'Love Jihad' Bill bound to leave eves peeved at the state's feudal spirit

The Madhya Pradesh government has come up with a politically expedient but otherwise meaningless piece of legislation, dubbed the 'Love Jihad' Bill. Ostensibly aimed at curbing forcible inter-faith marriages, it not only runs the risk of being struck down on constitutional grounds, but creates scope for administrative abuse of its provisions.

The proposed law is motivated by a feudal spirit: the protection of “our” hapless girls from being lured into the clutches of predatory males from “other” communities. It is likely to encounter strong opposition from women's groups, who will object to being infantilised by politicians and will counter any attempt to undermine the right to choose a spouse.

BJP president J P Nadda would do well to caution MP chief minister Shivraj Singh Chouhan against proceeding with the Bill, for fear that it will make the state government the butt of worldwide opprobrium. A far simpler option would be to make registration of marriages mandatory, thereby ruling out the possibility of coercion or fraud.

Going by statements from the MP CM and home minister, the proposed Bill will declare marriages involving the use of force, fraud and inducement or for the purpose of religious conversion, as null and void. Currently, women of all faiths enjoy protection against coercive marriages and can seek annulment of such unions on the grounds of force or fraud.

In the context of the Bill, fraud presumably refers to misrepresenting religious identity while contracting a marriage. For example, a Muslim man passing himself off as being of another faith in order to marry a non-Muslim. Under personal law, he can only marry a Jew or a Christian or a convert to Islam. Otherwise, the marriage would be 'fasid' or irregular. So, if he wants to get married under personal law, the scope for fraud is limited.

What if a Muslim man declares himself a Hindu and marries a Hindu woman in a temple? If he has lied, he can be penalised under section 420. The Supreme Court last year asked a Muslim man who declared he had converted in order to marry a Hindu girl, to file an affidavit to that effect along with supporting documents. The court added that it was not against inter-faith marriages and only wanted to protect the woman's interests.

The new dimension sought to be introduced by the proposed 'Love Jihad' Bill is inducement and religious conversion. What exactly does “tempting” someone into marriage mean? Defining temptation in legal terms is enormously difficult. Does it involve money, sex, property or some other form of gratification?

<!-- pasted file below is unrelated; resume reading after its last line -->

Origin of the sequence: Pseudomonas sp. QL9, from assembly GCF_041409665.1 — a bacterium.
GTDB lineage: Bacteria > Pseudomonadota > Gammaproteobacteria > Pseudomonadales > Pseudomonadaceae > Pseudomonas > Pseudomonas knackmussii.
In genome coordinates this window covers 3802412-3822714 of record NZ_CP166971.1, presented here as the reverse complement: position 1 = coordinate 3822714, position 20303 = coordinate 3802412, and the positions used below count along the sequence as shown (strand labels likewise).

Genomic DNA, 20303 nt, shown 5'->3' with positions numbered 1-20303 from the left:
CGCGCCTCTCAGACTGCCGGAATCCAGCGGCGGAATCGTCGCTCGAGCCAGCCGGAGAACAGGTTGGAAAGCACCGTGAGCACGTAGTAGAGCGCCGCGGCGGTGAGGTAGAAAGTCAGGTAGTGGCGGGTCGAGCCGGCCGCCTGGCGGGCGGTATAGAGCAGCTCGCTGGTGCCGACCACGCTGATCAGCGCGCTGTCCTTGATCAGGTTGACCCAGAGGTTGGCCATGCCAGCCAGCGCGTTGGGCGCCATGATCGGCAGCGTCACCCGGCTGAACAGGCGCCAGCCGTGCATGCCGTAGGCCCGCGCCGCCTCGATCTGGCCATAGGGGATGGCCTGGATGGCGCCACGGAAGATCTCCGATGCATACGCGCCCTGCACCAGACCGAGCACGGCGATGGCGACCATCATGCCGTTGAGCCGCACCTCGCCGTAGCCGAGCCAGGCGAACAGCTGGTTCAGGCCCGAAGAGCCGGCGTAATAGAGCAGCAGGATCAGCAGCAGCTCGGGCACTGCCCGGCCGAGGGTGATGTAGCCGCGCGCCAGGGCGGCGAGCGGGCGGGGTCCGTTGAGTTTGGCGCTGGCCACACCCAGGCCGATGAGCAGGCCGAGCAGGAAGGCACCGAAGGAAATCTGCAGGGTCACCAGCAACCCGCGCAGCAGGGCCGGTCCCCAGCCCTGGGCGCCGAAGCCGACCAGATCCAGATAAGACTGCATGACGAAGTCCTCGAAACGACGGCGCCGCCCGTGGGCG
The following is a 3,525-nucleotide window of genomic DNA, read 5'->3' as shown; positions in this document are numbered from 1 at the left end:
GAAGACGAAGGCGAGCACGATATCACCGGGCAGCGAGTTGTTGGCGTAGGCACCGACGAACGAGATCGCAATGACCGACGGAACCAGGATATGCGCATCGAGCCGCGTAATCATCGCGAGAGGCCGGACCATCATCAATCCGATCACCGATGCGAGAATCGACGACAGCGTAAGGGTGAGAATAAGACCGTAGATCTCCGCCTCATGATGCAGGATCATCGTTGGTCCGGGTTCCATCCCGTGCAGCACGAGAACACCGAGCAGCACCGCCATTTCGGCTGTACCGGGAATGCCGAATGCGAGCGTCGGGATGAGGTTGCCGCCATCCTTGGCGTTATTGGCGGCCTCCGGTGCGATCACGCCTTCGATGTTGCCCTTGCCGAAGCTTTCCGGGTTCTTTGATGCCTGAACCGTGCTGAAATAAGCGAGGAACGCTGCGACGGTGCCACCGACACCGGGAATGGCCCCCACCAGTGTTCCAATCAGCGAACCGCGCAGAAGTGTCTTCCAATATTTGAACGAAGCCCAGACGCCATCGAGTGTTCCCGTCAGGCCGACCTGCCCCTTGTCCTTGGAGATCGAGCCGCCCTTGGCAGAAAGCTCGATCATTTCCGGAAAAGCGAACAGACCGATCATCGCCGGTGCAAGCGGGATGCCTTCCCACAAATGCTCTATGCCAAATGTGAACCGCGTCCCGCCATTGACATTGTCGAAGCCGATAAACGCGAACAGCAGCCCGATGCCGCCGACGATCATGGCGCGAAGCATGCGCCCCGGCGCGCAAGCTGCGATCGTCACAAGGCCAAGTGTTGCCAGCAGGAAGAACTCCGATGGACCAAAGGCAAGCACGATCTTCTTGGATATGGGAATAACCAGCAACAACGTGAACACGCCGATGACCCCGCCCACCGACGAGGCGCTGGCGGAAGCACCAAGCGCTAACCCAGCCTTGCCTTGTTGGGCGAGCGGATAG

An even trickier aspect is criminalising marriage “for religious conversion”. Neither conversion nor marrying outside one's faith is illegal, so proving a convergence of the two is a tough call. Religious conversion is permissible, although in some states, the administration must be informed well in advance of the conversion ceremony and be satisfied that it is entirely voluntary.

The MP home minister would also like inter-faith couples to inform the district magistrate of their intent to marry, a month before the nuptials. Under the Special Marriage Act, 1954, expressly created for inter-faith and court marriages, a month's notice is required in any case.

What's more, says the minister, “those assisting in committing the crime” will also be booked. He will need to narrow it down: alleged accomplices could range from the happy couple's families and friends, to the officiating cleric and the owner of the wedding hall, not to mention the guests. Under the provisions of the proposed law, a contemporary Emperor Akbar would be jailed along with his father-in-law, Raja Bharmal, if the local thana got wind of his marriage to Jodha Bai.

The minimum age of marriage currently stands at 18 for girls and 21 for boys (the former is likely to be revised upwards, going by Prime Minister Narendra Modi's statement of October 16). The implication that an adult man or woman is incapable of choosing a spouse and must therefore be protected from making a bad choice is in itself obnoxious and amounts to interference by the state in the private lives of its citizens.

Inter-faith marriage is a fuzzy subject, which calls for constant legal interpretation, given the multiplicity of faiths and sects, each with their own customs and personal laws. The proposed Bill will make matters even more confusing. If the real objective is to avoid fraud and coercion and forced religious conversion, marriage registration must be made compulsory, as suggested by the apex court. The Centre must work towards building a consensus among all states and roll out a comprehensive legislation in this regard.

The writer is a senior journalist with 35 years of experience in working with major newspapers and magazines. She is now an independent writer and author.

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